There is 2.4 metres LAT westward of the island where good holding will be found.


How to get in?
Jackdaw Island is about a little over a mile westward of Audley's Point
Image: Michael Harpur


Convergance Point Details of the approaches, tidal timings, the run up The Narrows and onward to Killyleagh, on the Lough's western shore, are covered in the Entering and exiting Strangford Lough Route location route description. Jackdaw Island is a little over a mile westward of Audley Point.

Initial fix location The Chapel & Jackdaw Islands Initial Fix places the vessel 300 metres north of Chapel Island where both islands will be visible and it is a simple matter of passing around Jackdaw Island.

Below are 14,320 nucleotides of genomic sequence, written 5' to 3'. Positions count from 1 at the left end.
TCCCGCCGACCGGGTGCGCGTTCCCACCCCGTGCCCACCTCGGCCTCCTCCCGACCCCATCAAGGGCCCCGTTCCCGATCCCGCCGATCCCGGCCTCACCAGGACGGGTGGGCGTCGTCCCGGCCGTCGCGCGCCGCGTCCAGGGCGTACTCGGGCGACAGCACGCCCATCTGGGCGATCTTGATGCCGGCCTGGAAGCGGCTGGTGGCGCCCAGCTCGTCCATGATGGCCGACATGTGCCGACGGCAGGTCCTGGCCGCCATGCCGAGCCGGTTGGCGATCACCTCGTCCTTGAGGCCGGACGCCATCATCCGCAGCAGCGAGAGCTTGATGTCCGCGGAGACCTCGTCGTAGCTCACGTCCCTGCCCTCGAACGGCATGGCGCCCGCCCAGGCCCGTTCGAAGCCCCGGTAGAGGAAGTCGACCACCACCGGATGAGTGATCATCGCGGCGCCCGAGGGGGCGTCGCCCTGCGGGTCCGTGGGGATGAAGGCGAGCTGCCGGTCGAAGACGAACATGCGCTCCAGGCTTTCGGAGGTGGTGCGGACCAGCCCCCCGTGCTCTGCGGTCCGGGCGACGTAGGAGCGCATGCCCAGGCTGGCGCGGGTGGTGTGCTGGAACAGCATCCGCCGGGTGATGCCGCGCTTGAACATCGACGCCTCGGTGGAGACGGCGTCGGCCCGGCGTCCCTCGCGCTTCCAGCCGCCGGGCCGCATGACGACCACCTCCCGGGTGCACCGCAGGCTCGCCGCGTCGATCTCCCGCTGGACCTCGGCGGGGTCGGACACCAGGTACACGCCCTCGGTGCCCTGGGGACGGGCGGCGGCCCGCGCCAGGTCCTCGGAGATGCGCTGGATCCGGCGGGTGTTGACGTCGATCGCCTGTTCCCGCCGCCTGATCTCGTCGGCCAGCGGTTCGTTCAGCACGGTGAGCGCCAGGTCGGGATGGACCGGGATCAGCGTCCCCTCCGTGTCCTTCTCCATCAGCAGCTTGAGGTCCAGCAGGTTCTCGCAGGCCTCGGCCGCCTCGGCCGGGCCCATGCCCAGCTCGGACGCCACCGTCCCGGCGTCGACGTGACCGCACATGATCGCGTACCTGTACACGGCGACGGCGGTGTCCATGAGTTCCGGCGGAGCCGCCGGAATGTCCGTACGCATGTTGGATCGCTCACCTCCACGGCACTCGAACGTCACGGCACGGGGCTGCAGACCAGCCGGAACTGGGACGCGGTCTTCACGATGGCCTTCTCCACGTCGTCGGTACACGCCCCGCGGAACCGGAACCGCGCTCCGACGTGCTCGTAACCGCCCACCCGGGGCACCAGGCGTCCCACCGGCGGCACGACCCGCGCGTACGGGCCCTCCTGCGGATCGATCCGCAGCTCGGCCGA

Anchor westward of Jackdaw Island
Image: Michael Harpur


Haven location Anchor according to draft and conditions over sand and shale with good holding.


Why visit here?
Unlike Chapel Island, Jackdaw Island has never been farmed and appears not to have been inhabited. But the location history of human inhabitation runs very deep here as one field in from the tidal mudflats around Jackdaw Island is the important Neolithic Audleystown Court Tomb.


The position of Audleystown Court Tomb ashore
Image: Michael Harpur